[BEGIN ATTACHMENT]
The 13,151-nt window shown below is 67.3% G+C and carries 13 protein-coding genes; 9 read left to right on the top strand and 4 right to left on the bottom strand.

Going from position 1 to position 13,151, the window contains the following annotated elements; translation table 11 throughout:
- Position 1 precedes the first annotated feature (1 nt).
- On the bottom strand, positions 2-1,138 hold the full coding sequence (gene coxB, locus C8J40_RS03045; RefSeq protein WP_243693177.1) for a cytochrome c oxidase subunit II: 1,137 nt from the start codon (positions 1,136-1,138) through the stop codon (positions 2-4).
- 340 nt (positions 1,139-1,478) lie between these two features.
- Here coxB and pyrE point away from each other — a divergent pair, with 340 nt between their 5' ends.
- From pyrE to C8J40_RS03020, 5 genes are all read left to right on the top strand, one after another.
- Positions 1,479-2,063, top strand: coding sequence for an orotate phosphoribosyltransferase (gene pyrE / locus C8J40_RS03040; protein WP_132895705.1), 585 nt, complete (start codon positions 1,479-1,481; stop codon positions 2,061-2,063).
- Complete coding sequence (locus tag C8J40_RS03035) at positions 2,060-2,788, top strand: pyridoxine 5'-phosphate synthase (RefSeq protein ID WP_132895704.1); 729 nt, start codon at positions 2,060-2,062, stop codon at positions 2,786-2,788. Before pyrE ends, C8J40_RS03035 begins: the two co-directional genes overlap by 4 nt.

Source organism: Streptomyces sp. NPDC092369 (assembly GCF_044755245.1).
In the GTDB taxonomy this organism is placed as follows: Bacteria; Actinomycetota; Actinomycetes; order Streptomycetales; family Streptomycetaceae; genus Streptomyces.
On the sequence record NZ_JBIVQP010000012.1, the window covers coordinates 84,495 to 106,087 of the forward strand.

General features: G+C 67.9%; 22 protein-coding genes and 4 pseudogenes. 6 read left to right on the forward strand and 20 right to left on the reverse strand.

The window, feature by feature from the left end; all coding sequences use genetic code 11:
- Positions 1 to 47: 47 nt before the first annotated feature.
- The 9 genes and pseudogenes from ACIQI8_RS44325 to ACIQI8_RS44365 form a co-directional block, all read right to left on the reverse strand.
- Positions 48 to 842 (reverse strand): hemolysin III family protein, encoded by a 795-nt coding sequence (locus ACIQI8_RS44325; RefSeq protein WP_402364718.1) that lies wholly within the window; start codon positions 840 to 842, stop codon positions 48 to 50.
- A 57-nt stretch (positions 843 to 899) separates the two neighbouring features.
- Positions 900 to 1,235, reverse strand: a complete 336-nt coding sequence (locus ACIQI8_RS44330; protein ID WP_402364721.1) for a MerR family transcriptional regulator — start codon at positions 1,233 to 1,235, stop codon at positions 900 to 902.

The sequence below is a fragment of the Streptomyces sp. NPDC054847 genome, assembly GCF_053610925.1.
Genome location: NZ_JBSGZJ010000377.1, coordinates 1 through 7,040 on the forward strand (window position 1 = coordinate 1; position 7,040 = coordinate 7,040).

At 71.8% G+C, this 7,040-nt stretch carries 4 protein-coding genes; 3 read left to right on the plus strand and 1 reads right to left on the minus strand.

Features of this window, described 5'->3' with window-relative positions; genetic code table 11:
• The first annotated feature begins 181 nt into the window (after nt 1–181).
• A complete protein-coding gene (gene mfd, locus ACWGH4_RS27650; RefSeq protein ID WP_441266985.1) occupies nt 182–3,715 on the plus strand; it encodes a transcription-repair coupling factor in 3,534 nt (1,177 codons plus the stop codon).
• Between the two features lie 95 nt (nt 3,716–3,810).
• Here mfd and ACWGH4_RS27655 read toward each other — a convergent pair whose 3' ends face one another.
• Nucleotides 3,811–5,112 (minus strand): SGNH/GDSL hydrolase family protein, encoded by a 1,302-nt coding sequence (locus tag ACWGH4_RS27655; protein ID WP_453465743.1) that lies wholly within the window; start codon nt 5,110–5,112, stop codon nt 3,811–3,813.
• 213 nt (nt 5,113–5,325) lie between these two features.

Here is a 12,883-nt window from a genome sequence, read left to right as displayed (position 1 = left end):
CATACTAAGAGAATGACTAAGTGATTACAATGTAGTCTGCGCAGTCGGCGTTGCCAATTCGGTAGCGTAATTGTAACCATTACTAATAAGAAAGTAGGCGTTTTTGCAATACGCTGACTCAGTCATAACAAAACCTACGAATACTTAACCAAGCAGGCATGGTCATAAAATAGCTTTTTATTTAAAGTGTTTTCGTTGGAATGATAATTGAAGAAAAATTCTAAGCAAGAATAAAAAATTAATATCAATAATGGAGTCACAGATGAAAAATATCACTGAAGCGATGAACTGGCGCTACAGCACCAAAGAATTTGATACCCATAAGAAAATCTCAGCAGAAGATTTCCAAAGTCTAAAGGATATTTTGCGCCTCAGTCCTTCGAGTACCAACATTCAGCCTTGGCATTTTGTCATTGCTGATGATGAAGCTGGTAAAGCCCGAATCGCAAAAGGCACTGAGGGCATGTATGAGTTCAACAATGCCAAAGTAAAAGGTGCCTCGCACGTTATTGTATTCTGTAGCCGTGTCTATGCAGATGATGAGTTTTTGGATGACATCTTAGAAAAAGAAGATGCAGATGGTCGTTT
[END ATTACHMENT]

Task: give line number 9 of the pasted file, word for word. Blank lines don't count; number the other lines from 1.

- Complete coding sequence (locus tag C8J40_RS03035) at positions 2,060-2,788, top strand: pyridoxine 5'-phosphate synthase (RefSeq protein ID WP_132895704.1); 729 nt, start codon at positions 2,060-2,062, stop codon at positions 2,786-2,788. Before pyrE ends, C8J40_RS03035 begins: the two co-directional genes overlap by 4 nt.